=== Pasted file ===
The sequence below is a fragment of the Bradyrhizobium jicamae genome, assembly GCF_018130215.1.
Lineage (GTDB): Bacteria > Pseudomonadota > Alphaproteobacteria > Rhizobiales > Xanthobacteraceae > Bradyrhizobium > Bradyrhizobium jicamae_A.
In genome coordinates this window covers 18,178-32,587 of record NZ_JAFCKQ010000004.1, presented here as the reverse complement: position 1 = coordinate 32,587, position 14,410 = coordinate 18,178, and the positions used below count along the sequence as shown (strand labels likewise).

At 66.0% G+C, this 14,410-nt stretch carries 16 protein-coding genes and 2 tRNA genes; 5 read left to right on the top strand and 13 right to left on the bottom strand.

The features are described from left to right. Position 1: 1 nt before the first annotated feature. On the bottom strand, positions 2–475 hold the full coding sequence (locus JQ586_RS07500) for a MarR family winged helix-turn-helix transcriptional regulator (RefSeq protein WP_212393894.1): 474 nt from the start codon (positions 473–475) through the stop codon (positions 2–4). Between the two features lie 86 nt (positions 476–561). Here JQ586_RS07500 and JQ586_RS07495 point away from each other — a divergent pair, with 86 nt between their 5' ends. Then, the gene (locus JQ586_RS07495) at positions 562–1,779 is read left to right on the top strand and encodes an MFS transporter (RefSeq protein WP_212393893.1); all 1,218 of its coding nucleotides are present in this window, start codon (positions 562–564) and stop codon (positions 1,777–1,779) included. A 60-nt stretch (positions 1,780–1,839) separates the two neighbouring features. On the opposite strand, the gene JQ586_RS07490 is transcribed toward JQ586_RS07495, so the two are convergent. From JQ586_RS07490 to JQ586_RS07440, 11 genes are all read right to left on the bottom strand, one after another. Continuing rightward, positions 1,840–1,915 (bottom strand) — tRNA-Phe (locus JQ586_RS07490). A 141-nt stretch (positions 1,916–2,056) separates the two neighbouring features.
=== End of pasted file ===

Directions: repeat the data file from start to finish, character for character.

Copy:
The sequence below is a fragment of the Bradyrhizobium jicamae genome, assembly GCF_018130215.1.
Lineage (GTDB): Bacteria > Pseudomonadota > Alphaproteobacteria > Rhizobiales > Xanthobacteraceae > Bradyrhizobium > Bradyrhizobium jicamae_A.
In genome coordinates this window covers 18,178-32,587 of record NZ_JAFCKQ010000004.1, presented here as the reverse complement: position 1 = coordinate 32,587, position 14,410 = coordinate 18,178, and the positions used below count along the sequence as shown (strand labels likewise).

At 66.0% G+C, this 14,410-nt stretch carries 16 protein-coding genes and 2 tRNA genes; 5 read left to right on the top strand and 13 right to left on the bottom strand.

The features are described from left to right. Position 1: 1 nt before the first annotated feature. On the bottom strand, positions 2–475 hold the full coding sequence (locus JQ586_RS07500) for a MarR family winged helix-turn-helix transcriptional regulator (RefSeq protein WP_212393894.1): 474 nt from the start codon (positions 473–475) through the stop codon (positions 2–4). Between the two features lie 86 nt (positions 476–561). Here JQ586_RS07500 and JQ586_RS07495 point away from each other — a divergent pair, with 86 nt between their 5' ends. Then, the gene (locus JQ586_RS07495) at positions 562–1,779 is read left to right on the top strand and encodes an MFS transporter (RefSeq protein WP_212393893.1); all 1,218 of its coding nucleotides are present in this window, start codon (positions 562–564) and stop codon (positions 1,777–1,779) included. A 60-nt stretch (positions 1,780–1,839) separates the two neighbouring features. On the opposite strand, the gene JQ586_RS07490 is transcribed toward JQ586_RS07495, so the two are convergent. From JQ586_RS07490 to JQ586_RS07440, 11 genes are all read right to left on the bottom strand, one after another. Continuing rightward, positions 1,840–1,915 (bottom strand) — tRNA-Phe (locus JQ586_RS07490). A 141-nt stretch (positions 1,916–2,056) separates the two neighbouring features.